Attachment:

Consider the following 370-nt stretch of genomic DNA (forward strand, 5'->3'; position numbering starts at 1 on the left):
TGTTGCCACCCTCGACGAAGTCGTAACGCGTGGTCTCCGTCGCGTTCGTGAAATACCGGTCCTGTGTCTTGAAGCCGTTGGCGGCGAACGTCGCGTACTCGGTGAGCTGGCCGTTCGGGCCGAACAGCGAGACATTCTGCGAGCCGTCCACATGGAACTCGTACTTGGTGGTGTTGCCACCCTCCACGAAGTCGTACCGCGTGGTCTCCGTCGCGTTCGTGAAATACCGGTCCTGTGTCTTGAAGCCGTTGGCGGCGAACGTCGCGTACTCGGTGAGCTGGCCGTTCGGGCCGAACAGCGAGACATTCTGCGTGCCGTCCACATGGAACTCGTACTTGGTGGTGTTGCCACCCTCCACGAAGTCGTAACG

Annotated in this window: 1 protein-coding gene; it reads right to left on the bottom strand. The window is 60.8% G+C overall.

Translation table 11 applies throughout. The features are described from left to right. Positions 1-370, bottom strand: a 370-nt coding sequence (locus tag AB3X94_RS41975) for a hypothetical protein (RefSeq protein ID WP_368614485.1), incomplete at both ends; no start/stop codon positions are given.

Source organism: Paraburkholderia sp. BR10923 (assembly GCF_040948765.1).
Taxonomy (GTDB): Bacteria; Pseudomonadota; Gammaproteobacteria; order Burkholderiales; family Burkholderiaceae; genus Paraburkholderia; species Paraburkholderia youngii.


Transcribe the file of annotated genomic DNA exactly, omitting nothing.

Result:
Consider the following 370-nt stretch of genomic DNA (forward strand, 5'->3'; position numbering starts at 1 on the left):
TGTTGCCACCCTCGACGAAGTCGTAACGCGTGGTCTCCGTCGCGTTCGTGAAATACCGGTCCTGTGTCTTGAAGCCGTTGGCGGCGAACGTCGCGTACTCGGTGAGCTGGCCGTTCGGGCCGAACAGCGAGACATTCTGCGAGCCGTCCACATGGAACTCGTACTTGGTGGTGTTGCCACCCTCCACGAAGTCGTACCGCGTGGTCTCCGTCGCGTTCGTGAAATACCGGTCCTGTGTCTTGAAGCCGTTGGCGGCGAACGTCGCGTACTCGGTGAGCTGGCCGTTCGGGCCGAACAGCGAGACATTCTGCGTGCCGTCCACATGGAACTCGTACTTGGTGGTGTTGCCACCCTCCACGAAGTCGTAACG

Annotated in this window: 1 protein-coding gene; it reads right to left on the bottom strand. The window is 60.8% G+C overall.

Translation table 11 applies throughout. The features are described from left to right. Positions 1-370, bottom strand: a 370-nt coding sequence (locus tag AB3X94_RS41975) for a hypothetical protein (RefSeq protein ID WP_368614485.1), incomplete at both ends; no start/stop codon positions are given.

Source organism: Paraburkholderia sp. BR10923 (assembly GCF_040948765.1).
Taxonomy (GTDB): Bacteria; Pseudomonadota; Gammaproteobacteria; order Burkholderiales; family Burkholderiaceae; genus Paraburkholderia; species Paraburkholderia youngii.